FAQ: What Is The Latitude Of Ethiopia?

What is the latitudinal and longitudinal location of Ethiopia?

Location: Ethiopia is located 3′ and 14.8″ latitude 33′ and 48′ longitude in the Eastern part of Africa (Horn of Africa) bordering Somalia, the Sudan, Djibouti, Kenya and Eritrea with a total border length of 5,311 km.

What is the approximate latitude and longitude of Ethiopia?

Ethiopia is located at latitude 9.145 and longitude 40.489673. It is part of Africa and the northern hemisphere.

How far is Ethiopia from the equator?

Ethiopia is 621.84 mi (1,000.76 km) north of the equator, so it is located in the northern hemisphere. How far is it from Ethiopia to the South Pole?

Is Ethiopia above or below the equator?

GENERAL CHARACTERISTICS: Ethiopia belongs to the Southern Hemisphere, since the country is located to the south of Equator line; is also part of the Eastern Hemisphere (east of the Greenwich meridian). Most of the national territory is located above 2 thousand meters of altitude.

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How old is Ethiopian?

Ethiopia is the oldest independent country in Africa and one of the world’s oldest – it exists for at least 2,000 years. The country comprises more than 80 ethnic groups and as many languages. Primarily their shared independent existence unites Ethiopia’s many nations.

What are the three main physiographic structure of Ethiopia?

physiography of Ethiopia These are the Western Highlands, the Western Lowlands, the Eastern Highlands, the Eastern Lowlands, and the Rift Valley. The Western Highlands are the most extensive and rugged topographic component of Ethiopia.

Which region is rich in Ethiopia?

According to the Ethiopian government portal, the Amhara Highlands receive 80% of the total rainfall of Ethiopia and is the most fertile and hospitable region of Ethiopia. The Amhara region is the location of Lake Tana, the source of the Blue Nile, at Bahir Dar.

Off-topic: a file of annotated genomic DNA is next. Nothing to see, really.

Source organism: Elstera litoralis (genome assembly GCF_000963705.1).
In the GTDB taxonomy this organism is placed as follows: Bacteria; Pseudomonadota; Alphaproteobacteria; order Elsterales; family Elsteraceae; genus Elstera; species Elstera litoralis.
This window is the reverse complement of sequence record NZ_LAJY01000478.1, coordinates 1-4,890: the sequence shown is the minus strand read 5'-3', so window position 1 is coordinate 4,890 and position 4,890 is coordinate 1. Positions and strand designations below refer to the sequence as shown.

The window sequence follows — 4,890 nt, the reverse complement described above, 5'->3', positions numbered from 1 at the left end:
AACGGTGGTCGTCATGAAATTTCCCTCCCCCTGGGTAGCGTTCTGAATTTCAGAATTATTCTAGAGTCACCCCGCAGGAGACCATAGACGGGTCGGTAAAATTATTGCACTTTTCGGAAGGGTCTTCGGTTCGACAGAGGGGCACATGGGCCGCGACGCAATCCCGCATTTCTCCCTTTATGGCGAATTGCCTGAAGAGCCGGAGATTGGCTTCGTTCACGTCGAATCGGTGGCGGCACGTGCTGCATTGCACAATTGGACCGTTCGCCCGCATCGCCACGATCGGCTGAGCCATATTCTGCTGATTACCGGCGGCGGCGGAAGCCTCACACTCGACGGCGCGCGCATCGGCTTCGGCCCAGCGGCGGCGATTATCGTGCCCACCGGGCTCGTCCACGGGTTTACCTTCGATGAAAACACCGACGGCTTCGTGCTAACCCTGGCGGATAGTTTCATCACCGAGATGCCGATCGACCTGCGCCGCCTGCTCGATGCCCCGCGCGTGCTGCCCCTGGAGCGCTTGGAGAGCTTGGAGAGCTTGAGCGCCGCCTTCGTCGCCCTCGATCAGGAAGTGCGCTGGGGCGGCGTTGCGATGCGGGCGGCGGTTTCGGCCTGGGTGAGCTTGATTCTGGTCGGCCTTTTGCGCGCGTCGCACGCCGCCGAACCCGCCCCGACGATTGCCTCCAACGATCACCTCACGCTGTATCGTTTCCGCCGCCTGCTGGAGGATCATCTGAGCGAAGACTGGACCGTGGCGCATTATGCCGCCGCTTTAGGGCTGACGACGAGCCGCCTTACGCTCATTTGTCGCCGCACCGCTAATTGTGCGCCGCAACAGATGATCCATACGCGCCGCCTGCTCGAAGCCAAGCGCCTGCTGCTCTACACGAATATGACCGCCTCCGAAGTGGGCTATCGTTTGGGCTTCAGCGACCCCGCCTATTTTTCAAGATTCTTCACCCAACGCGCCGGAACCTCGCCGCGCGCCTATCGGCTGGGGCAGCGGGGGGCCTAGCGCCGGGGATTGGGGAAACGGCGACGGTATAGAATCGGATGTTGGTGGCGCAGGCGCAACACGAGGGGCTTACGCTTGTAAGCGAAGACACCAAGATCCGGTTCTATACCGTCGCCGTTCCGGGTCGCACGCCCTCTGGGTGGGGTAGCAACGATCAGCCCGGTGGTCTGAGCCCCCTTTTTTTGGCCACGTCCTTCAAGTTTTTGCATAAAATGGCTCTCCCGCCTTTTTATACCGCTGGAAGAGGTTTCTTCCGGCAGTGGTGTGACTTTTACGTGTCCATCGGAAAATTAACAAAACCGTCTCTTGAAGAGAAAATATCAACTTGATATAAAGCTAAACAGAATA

What is the largest region in Ethiopia?

The 2011 census reported the population of Oromia as 35,000,000; this makes it the largest regional state in population. It is also the largest regional state covering 286,612 square kilometers. Oromia.

Oromia Oromiyaa
Map of Ethiopia showing Oromia
Country Ethiopia
Official language Oromo
Capital Addis Ababa

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What UTM zone is Ethiopia in?

WGS 84 / UTM zone 37N.

What language is spoken in Ethiopia?

Amharic is one of the country’s principal languages and is native to the central and northwestern areas. Gurage and Hareri are spoken by relatively few people in the south and east. The most prominent Cushitic languages are Oromo, Somali, and Afar.

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Is Ethiopia rich in natural resources?

Natural resources and land use Ethiopia has small reserves of gold, platinum, copper, potash, and natural gas. It has extensive hydropower potential. Of the total land area, about 20 percent is under cultivation, although the amount of potentially arable land is larger.

What is Ethiopia known for?

Ethiopia is famous for being the place where the coffee bean originated. It is also known for its gold medalists and its rock-hewn churches. Ethiopia is the top honey and coffee producer in Africa and has the largest livestock population in Africa. Ethiopia has ties with the three main Abrahamic religions.

Which country is closest to the equator?

The countries through which the equator runs are:

  • São Tomé and Principe.
  • Gabon.
  • Republic of the Congo.
  • The Democratic Republic of the Congo.
  • Uganda.
  • Kenya.
  • Somalia.
  • Maldives.

Is Nigeria above the equator?

Distances from Nigeria Nigeria is 690.93 mi (1,111.95 km) north of the equator, so it is located in the northern hemisphere. From Nigeria to the South Pole, it is 6,910.02 mi (11,120.61 km) in the north.

Why does Ethiopia have no coastline?

ETHIOPIA became landlocked in 1992, when its Red Sea coast was lost to the new state of Eritrea. It lost access to its former ports soon afterwards. Since the outbreak of a vicious two-year war between the two countries in 1998, the Red Sea ports of Massawa and Assab have been off-limits to Ethiopian freight (see map).

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